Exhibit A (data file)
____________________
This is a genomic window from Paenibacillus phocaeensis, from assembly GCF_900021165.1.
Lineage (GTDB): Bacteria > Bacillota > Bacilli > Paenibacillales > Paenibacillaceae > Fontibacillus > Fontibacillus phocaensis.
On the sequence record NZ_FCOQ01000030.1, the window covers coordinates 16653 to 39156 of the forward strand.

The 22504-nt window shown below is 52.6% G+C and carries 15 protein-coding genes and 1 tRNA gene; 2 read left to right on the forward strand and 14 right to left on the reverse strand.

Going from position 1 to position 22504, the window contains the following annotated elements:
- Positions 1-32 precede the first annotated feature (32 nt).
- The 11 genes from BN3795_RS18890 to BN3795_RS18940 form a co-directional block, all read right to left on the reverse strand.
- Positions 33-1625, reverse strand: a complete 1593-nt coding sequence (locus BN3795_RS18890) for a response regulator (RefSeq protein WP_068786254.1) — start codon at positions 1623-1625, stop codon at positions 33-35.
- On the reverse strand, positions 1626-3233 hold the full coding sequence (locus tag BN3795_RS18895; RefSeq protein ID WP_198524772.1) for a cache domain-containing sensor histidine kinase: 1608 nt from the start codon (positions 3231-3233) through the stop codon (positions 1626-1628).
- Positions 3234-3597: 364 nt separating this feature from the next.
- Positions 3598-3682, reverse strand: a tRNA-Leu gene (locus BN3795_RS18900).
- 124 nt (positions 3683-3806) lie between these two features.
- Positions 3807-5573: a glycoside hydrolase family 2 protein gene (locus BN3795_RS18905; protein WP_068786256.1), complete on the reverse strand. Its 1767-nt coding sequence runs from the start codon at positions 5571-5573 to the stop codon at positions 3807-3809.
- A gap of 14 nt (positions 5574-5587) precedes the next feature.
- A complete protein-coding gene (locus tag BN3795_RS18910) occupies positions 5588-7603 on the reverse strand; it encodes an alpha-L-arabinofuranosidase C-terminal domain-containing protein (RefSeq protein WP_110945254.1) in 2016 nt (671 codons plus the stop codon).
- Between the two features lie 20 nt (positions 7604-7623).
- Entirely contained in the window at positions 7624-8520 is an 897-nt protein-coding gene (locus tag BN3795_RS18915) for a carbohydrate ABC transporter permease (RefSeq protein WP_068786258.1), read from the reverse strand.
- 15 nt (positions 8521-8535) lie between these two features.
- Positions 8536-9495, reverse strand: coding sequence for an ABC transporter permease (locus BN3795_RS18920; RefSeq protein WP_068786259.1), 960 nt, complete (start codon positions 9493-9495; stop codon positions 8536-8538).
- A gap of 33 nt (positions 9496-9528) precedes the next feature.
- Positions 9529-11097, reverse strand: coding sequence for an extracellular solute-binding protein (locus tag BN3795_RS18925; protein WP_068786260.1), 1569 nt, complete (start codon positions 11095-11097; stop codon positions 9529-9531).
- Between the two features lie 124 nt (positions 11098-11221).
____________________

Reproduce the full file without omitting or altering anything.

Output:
This is a genomic window from Paenibacillus phocaeensis, from assembly GCF_900021165.1.
Lineage (GTDB): Bacteria > Bacillota > Bacilli > Paenibacillales > Paenibacillaceae > Fontibacillus > Fontibacillus phocaensis.
On the sequence record NZ_FCOQ01000030.1, the window covers coordinates 16653 to 39156 of the forward strand.

The 22504-nt window shown below is 52.6% G+C and carries 15 protein-coding genes and 1 tRNA gene; 2 read left to right on the forward strand and 14 right to left on the reverse strand.

Going from position 1 to position 22504, the window contains the following annotated elements:
- Positions 1-32 precede the first annotated feature (32 nt).
- The 11 genes from BN3795_RS18890 to BN3795_RS18940 form a co-directional block, all read right to left on the reverse strand.
- Positions 33-1625, reverse strand: a complete 1593-nt coding sequence (locus BN3795_RS18890) for a response regulator (RefSeq protein WP_068786254.1) — start codon at positions 1623-1625, stop codon at positions 33-35.
- On the reverse strand, positions 1626-3233 hold the full coding sequence (locus tag BN3795_RS18895; RefSeq protein ID WP_198524772.1) for a cache domain-containing sensor histidine kinase: 1608 nt from the start codon (positions 3231-3233) through the stop codon (positions 1626-1628).
- Positions 3234-3597: 364 nt separating this feature from the next.
- Positions 3598-3682, reverse strand: a tRNA-Leu gene (locus BN3795_RS18900).
- 124 nt (positions 3683-3806) lie between these two features.
- Positions 3807-5573: a glycoside hydrolase family 2 protein gene (locus BN3795_RS18905; protein WP_068786256.1), complete on the reverse strand. Its 1767-nt coding sequence runs from the start codon at positions 5571-5573 to the stop codon at positions 3807-3809.
- A gap of 14 nt (positions 5574-5587) precedes the next feature.
- A complete protein-coding gene (locus tag BN3795_RS18910) occupies positions 5588-7603 on the reverse strand; it encodes an alpha-L-arabinofuranosidase C-terminal domain-containing protein (RefSeq protein WP_110945254.1) in 2016 nt (671 codons plus the stop codon).
- Between the two features lie 20 nt (positions 7604-7623).
- Entirely contained in the window at positions 7624-8520 is an 897-nt protein-coding gene (locus tag BN3795_RS18915) for a carbohydrate ABC transporter permease (RefSeq protein WP_068786258.1), read from the reverse strand.
- 15 nt (positions 8521-8535) lie between these two features.
- Positions 8536-9495, reverse strand: coding sequence for an ABC transporter permease (locus BN3795_RS18920; RefSeq protein WP_068786259.1), 960 nt, complete (start codon positions 9493-9495; stop codon positions 8536-8538).
- A gap of 33 nt (positions 9496-9528) precedes the next feature.
- Positions 9529-11097, reverse strand: coding sequence for an extracellular solute-binding protein (locus tag BN3795_RS18925; protein WP_068786260.1), 1569 nt, complete (start codon positions 11095-11097; stop codon positions 9529-9531).
- Between the two features lie 124 nt (positions 11098-11221).